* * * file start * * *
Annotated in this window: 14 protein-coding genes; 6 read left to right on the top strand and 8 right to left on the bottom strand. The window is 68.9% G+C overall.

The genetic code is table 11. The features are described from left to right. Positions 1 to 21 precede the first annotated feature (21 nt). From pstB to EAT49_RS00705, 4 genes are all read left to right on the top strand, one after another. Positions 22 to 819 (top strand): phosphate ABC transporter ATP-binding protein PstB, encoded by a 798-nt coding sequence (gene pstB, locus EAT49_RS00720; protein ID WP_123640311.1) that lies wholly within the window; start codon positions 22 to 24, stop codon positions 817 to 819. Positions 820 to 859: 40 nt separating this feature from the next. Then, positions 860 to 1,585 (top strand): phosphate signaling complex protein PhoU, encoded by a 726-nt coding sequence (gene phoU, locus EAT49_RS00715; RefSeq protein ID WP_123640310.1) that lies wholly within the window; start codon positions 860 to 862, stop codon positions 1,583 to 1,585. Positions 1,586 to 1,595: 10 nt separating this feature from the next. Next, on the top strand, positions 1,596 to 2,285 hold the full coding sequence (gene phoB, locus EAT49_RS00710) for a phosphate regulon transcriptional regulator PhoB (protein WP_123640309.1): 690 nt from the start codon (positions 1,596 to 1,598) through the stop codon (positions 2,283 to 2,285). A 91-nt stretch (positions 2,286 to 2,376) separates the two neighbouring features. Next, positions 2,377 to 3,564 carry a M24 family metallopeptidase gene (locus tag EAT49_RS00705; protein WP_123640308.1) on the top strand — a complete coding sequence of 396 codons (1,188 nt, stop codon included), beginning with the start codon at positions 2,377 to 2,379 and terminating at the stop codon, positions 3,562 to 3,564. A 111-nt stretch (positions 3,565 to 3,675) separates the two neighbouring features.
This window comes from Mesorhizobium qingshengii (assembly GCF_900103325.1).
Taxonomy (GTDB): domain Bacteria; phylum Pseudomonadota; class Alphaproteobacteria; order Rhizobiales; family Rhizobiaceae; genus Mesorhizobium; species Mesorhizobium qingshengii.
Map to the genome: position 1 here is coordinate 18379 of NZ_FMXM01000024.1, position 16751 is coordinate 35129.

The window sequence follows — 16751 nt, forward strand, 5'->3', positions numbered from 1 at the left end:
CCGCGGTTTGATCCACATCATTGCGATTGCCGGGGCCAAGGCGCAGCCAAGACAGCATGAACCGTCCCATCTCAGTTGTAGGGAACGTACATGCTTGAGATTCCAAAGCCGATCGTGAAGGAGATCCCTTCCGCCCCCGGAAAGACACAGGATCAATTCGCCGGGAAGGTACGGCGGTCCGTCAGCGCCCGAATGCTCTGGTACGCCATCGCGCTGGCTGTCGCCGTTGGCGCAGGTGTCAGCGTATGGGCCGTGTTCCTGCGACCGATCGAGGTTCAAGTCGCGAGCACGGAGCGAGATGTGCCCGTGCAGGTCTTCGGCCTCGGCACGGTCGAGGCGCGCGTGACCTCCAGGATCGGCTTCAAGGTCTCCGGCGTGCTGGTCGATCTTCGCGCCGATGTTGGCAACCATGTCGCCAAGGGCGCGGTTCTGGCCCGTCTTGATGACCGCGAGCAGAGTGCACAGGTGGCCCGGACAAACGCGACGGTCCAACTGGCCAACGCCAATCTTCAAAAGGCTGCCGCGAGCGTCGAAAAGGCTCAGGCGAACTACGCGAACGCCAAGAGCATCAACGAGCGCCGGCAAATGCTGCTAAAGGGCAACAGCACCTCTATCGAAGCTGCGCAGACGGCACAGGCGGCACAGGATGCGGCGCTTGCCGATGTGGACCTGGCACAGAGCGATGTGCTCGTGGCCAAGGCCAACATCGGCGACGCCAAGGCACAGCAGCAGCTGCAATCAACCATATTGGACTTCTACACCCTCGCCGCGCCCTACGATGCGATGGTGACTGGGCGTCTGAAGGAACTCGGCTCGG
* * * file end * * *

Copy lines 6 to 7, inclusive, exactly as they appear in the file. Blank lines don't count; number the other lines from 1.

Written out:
The window sequence follows — 16751 nt, forward strand, 5'->3', positions numbered from 1 at the left end:
CCGCGGTTTGATCCACATCATTGCGATTGCCGGGGCCAAGGCGCAGCCAAGACAGCATGAACCGTCCCATCTCAGTTGTAGGGAACGTACATGCTTGAGATTCCAAAGCCGATCGTGAAGGAGATCCCTTCCGCCCCCGGAAAGACACAGGATCAATTCGCCGGGAAGGTACGGCGGTCCGTCAGCGCCCGAATGCTCTGGTACGCCATCGCGCTGGCTGTCGCCGTTGGCGCAGGTGTCAGCGTATGGGCCGTGTTCCTGCGACCGATCGAGGTTCAAGTCGCGAGCACGGAGCGAGATGTGCCCGTGCAGGTCTTCGGCCTCGGCACGGTCGAGGCGCGCGTGACCTCCAGGATCGGCTTCAAGGTCTCCGGCGTGCTGGTCGATCTTCGCGCCGATGTTGGCAACCATGTCGCCAAGGGCGCGGTTCTGGCCCGTCTTGATGACCGCGAGCAGAGTGCACAGGTGGCCCGGACAAACGCGACGGTCCAACTGGCCAACGCCAATCTTCAAAAGGCTGCCGCGAGCGTCGAAAAGGCTCAGGCGAACTACGCGAACGCCAAGAGCATCAACGAGCGCCGGCAAATGCTGCTAAAGGGCAACAGCACCTCTATCGAAGCTGCGCAGACGGCACAGGCGGCACAGGATGCGGCGCTTGCCGATGTGGACCTGGCACAGAGCGATGTGCTCGTGGCCAAGGCCAACATCGGCGACGCCAAGGCACAGCAGCAGCTGCAATCAACCATATTGGACTTCTACACCCTCGCCGCGCCCTACGATGCGATGGTGACTGGGCGTCTGAAGGAACTCGGCTCGG